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Why energy shares are surging higher

The Australian share market snapped its losing streak on Thursday despite heavy declines in the information technology and consumer discretionary sectors.

The key to this positive performance was a sizeable 1.8% rise in the energy sector.

Here’s how energy shares performed on Thursday:

  • The Beach Energy Ltd (ASX: BPT) share price pushed 5.3% higher to $1.79.
  • The BHP Billiton Limited (ASX: BHP) share price rose 1.8% to $33.82.
  • The Cooper Energy Ltd (ASX: COE) share price was up 2.7% to 38 cents.
  • The Oil Search Limited (ASX: OSH) share price climbed 2% higher to $8.86.
  • The Origin Energy Ltd (ASX: ORG) share price rose 1.3% to $10.11.
  • The Santos Ltd (ASX: STO) share price pushed 2.6% higher to $6.28.
  • The Senex Energy Ltd (ASX: SXY) share price rose 3.5% to 44 cents.
  • The Woodside Petroleum Limited (ASX: WPL) share price climbed 1.8% to $35.68.

Why have energy shares been surging higher?

A significant rise in oil prices has been behind the strong performances of Australia’s leading energy shares.

Since this time two weeks ago the WTI crude oil price has risen a whopping 13% to US$72.63 a barrel and the Brent crude oil price has put on a gain of 6.3% to US$77.65 a barrel.

Oil prices have been on the rise for a couple of reasons. One was OPEC’s decision to lift production by just 1 million barrels per day at its recent meeting. Many in the market were expecting the oil cartel to lift its production by far more.

In addition to this, unplanned supply disruptions in Libya, Canada, and Venezuela and record demand have supported higher prices.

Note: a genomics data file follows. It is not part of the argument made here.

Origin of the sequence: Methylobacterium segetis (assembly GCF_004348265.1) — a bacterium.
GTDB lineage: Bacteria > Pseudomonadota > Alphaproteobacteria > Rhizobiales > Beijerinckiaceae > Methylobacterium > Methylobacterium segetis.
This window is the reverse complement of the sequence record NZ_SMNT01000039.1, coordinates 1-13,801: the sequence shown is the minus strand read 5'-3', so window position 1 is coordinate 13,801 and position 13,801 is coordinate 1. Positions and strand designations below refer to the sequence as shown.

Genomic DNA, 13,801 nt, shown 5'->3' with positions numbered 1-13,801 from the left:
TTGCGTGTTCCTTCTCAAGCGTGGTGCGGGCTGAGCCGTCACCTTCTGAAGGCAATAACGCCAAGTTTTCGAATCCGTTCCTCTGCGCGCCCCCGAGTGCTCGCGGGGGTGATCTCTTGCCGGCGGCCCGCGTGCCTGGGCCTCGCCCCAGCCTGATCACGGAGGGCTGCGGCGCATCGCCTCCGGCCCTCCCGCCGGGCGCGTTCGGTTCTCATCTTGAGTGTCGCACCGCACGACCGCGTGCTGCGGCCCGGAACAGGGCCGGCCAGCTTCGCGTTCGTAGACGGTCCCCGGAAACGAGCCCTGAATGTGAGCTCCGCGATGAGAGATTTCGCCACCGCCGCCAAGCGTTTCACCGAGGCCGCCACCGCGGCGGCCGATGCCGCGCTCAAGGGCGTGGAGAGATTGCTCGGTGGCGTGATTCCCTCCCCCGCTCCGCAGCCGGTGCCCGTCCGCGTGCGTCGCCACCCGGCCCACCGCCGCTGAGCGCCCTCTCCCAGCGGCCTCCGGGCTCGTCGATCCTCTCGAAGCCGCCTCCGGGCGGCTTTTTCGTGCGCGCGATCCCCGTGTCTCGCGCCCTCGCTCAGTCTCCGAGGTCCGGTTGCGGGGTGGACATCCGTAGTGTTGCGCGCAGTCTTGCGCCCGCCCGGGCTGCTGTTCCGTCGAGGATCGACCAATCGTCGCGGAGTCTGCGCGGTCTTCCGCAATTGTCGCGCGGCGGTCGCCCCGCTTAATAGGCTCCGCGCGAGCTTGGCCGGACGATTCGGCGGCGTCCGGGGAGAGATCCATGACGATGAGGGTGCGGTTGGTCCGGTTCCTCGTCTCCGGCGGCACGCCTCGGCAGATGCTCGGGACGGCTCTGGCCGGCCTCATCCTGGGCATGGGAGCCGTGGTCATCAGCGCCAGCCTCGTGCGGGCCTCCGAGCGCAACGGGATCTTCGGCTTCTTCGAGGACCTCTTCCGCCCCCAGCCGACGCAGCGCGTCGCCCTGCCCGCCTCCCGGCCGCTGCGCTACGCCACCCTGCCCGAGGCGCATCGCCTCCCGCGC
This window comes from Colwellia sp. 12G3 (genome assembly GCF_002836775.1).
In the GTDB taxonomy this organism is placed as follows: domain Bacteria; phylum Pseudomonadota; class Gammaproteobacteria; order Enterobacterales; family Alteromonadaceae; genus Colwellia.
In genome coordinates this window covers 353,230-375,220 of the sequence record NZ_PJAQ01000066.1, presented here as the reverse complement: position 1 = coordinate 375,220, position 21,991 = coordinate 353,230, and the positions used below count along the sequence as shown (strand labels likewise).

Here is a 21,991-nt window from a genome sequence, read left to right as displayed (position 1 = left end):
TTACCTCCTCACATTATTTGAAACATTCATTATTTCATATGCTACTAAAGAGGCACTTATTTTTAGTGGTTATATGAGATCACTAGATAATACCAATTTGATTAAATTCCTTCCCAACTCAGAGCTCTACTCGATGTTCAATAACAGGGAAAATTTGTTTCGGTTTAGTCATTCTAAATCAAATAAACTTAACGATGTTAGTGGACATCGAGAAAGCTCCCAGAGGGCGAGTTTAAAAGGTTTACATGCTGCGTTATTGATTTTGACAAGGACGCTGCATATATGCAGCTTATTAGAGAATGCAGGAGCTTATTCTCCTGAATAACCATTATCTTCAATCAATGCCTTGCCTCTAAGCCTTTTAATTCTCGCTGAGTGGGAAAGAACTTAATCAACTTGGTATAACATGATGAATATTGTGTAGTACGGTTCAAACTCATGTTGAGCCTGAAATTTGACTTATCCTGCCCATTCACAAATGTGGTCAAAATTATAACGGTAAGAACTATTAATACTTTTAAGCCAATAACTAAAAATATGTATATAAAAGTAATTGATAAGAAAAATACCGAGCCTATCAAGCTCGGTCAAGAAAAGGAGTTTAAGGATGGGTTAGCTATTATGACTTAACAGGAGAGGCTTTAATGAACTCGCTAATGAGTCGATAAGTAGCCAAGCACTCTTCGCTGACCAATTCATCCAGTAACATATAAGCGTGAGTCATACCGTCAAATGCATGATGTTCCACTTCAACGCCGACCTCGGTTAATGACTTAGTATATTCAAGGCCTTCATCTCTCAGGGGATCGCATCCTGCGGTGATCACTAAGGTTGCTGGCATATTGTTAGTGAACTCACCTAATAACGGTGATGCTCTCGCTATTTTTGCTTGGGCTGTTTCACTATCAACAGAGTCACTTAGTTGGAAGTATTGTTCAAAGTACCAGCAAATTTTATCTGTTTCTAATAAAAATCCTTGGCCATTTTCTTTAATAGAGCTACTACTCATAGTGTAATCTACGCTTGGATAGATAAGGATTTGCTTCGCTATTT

This ultimately led to the U.S. Energy Information Administration reporting a massive 9.9-million-barrel decline in crude supplies on Wednesday for the week ending June 22.

Should you invest in energy shares?

I expect oil prices will remain favourable for some time due to these supply disruptions and the strong demand. However, I do feel a lot of this is already reflected in the share prices of Australia’s oil producers.

Because of this, rather than going for a pure-play oil producer I would consider a diversified miner such as BHP Billiton. As its shares should be less impacted by any sudden decline in oil prices, I feel it is a lower risk way of gaining exposure to the black gold.

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Motley Fool contributor James Mickleboro has no position in any of the stocks mentioned. The Motley Fool Australia has no position in any of the stocks mentioned. We Fools may not all hold the same opinions, but we all believe that considering a diverse range of insights makes us better investors. The Motley Fool has a disclosure policy. This article contains general investment advice only (under AFSL 400691). Authorised by Scott Phillips.

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